• Gordon (@gfreeman) said on 13th September 2013, 13:11

      What was their initial reason for changing this corner? Was it due to teams/drivers/FIA/circuit organisers/fans? Just curious…

  4. OmarR-Pepper (@omarr-pepper) said on 13th September 2013, 0:22

    Is that sling before the bridge right?

  5. Hulkenburg should get the seat, but if Lotus are looking at Massa they should seriously consider Kovalainen over him, because he’s younger and has the experience in the big teams. plus he’s shown he can lead an f1 team like he did with caterham.

  6. Two seasons Grosjean has been consistently out raced. As Gary Anderson said. There are drivers who you trust will get the job done and there are drivers like grosjean, where you have to look to see if he crossed start finish straight every lap. Lotus need to realise grosjean is the reason why they are not third in the wcc. everytime grosjean has a clean race he is always below top 6 whereas kimi is on the podium. I am certain Lotus would be third if they hulkenberg this year. Hulkenberg aint a replacment for Raikkonen. He would make a good replacement for Grosjean. I hope Lotus get Hulkenberg and Kovaleinen

    • Dion (@infinitygc) said on 13th September 2013, 6:13

      Two seasons Grosjean has been consistently out raced.

      No he hasn’t, how else could he have finished ahead of Kimi anywere, considering Kimi only has 1 DNF? Also, Grosjean has been ordered to let Kimi past countless times.

      Actually Grosjean has been doing alright this year. He had 1 big crash in Monaco, for which he was rightly penalised, and furthermore a small incident or 2.

      He also has been quite a bit quicker since the tire-change, with him racing hard in Germany and Hungary, and getting some decent results at tracks the car shouldn’t be as quick at.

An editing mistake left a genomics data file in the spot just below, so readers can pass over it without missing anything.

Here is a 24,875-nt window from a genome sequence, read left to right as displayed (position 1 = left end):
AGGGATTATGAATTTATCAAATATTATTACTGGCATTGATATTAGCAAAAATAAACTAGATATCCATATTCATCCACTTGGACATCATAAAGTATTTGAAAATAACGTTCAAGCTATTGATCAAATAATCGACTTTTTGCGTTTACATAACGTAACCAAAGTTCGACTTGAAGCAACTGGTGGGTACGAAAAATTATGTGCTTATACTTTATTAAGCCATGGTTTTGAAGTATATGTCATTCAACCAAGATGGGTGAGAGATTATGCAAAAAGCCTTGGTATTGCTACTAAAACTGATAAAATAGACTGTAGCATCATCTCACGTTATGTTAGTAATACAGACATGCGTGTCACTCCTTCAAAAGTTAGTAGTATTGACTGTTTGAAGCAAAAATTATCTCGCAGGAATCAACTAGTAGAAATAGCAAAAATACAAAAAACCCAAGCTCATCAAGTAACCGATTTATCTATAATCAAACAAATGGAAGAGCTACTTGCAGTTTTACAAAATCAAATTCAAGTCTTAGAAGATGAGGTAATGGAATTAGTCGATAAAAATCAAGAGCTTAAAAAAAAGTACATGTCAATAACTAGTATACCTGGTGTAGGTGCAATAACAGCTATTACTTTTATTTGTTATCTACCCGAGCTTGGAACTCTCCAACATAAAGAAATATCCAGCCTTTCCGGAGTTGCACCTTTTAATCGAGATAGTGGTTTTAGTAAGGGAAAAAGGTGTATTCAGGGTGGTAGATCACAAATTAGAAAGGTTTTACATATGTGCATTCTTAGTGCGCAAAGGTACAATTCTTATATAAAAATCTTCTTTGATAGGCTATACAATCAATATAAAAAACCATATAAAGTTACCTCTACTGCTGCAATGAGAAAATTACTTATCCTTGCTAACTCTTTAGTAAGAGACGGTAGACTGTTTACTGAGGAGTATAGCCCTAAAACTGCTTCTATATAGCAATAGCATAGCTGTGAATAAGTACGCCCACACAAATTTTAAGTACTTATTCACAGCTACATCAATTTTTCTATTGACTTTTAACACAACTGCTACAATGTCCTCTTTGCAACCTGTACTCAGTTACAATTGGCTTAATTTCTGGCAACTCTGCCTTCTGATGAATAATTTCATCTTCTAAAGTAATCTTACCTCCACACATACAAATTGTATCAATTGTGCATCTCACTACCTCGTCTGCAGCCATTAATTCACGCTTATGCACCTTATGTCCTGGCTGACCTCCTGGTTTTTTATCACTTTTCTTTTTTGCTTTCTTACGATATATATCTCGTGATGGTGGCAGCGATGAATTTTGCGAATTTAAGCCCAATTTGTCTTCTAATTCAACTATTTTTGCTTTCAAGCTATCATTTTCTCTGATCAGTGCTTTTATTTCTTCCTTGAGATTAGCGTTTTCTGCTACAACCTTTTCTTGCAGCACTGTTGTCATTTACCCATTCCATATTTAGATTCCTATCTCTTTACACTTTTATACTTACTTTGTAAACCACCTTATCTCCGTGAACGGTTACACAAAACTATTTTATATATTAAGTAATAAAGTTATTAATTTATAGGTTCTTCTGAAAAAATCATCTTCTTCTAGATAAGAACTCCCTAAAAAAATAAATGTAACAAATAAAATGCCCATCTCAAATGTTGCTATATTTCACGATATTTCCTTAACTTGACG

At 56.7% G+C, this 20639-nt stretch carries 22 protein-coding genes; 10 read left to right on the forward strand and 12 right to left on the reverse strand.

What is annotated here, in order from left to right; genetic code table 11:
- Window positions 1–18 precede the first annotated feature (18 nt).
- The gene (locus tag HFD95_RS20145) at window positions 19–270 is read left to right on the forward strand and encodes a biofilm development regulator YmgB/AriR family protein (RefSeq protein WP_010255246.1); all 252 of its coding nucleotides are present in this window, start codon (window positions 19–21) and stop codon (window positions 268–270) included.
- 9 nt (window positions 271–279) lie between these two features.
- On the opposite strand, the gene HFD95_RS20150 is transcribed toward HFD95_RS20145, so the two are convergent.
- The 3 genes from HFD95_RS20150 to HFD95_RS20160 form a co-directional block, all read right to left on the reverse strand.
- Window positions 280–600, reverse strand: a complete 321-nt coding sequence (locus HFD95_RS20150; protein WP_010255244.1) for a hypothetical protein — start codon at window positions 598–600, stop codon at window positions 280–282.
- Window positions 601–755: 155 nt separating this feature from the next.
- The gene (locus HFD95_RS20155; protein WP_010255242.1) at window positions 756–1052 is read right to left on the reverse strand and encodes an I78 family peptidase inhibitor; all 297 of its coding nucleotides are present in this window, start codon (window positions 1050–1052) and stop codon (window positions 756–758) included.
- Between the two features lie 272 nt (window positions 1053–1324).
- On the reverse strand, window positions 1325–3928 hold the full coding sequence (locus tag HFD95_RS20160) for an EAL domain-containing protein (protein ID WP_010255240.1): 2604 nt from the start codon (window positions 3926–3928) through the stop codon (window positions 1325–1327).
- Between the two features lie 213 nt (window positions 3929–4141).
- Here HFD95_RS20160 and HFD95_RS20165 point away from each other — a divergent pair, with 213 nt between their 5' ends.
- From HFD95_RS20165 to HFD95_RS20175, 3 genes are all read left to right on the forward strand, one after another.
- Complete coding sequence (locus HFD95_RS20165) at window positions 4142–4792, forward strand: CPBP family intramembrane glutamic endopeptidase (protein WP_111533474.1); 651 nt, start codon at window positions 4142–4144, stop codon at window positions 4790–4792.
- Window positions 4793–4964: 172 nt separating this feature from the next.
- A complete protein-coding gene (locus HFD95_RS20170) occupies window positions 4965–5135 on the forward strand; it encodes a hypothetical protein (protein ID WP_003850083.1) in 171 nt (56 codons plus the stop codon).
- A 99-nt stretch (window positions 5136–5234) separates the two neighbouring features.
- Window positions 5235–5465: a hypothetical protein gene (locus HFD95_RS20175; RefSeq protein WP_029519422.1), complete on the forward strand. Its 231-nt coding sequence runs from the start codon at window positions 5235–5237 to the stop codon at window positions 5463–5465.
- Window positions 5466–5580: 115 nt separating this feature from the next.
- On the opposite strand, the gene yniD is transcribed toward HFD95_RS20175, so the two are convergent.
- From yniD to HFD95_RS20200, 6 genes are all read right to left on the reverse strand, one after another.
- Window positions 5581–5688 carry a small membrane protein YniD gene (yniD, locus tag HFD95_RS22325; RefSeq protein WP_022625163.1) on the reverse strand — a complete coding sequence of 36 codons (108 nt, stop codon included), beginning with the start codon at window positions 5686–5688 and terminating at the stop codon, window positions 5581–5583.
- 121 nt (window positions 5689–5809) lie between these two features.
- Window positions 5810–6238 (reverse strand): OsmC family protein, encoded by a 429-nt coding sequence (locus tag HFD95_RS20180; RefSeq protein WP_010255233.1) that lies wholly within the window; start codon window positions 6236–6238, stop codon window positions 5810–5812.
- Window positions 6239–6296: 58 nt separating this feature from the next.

If you take a look at his non-scores up till now (“where you have to look to see if he crossed start finish straight every lap.”), only 1 was really due to driver error (Monaco). In Spain his suspension broke, in Canada he had to start from the back after getting caught out by the rain plus he had a 10-place gridpenalty, and finally in Great Britain he retired with a gearbox-issue.

      He has had his fair share of mediocre results, but he was in the running for a good result in Hungary, but he was (in my opinion) wrongly penalized.

      Finally, he has shown some beautiful racing, for instance safely handling getting squeezed by Vettel in Hungary or some beautiful overtaking maneuvers in Monza, and dare I say it, that overtake in Massa, again in Hungary.

      If I haven’t convinced you, I’m sure @rigi and @Tango will be able to do a better job. (Also, I’d recommend re-reading your comment before posting it, to limit general lingual problems that might occur).

      • Hotbottoms (@hotbottoms) said on 13th September 2013, 8:29

        @infinitygc
        You can spin Grosjean’s results anyway you want, but at the end of the day Romain gathered last year less than half of the points that Kimi did and this season he has barely 40% of Kimi’s points.

        Also, Grosjean has been ordered to let Kimi past countless times.

        No he hasn’t. Last year he was ordered to let Kimi past only in Singapore, costing him 2 points. I don’t think there has been other cases in which Grosjean has had to give up a position for Kimi. I’m not counting occasions such as 2012 Bahrain where Romain was never going to finish in front of Kimi and team orders were only used to give Räikkönen a better chance of a victory. This year in Malaysia Räikkönen was running behind Grosjean and Lotus chose not to use team orders to change positions.

        • Tango (@tango) said on 13th September 2013, 9:40

          Thanks @infinitygc for the reference, but I have to stress I am not a huge fan of Grosjean, I just believe he is good and ready for number 1 status.

          I followed every GP2 race of his winning year and saw him drive in the flesh at Monaco (GP2) and since then, I am convinced he is one of the most talented guys on the track.

          Grosjean is of the generation of drivers which can only learn about F1 racing by racing a F1. Vettel and Hamilton are the last guys to have stepped up to F1 with unlimited testing prior to their debut. Since he started, Grosjean has always been pitted against world champions. And not the slowest of them ! He is a fast qualifyer and has enough pace to hold his own against Raikkonen. He has been faster than him on occasions too. Perez is being schooled in the same manner by Button : they are as fast one as the other, but one manages to get the points week in week out. The new talents just don’t get enough running time to play catch up with the old guys.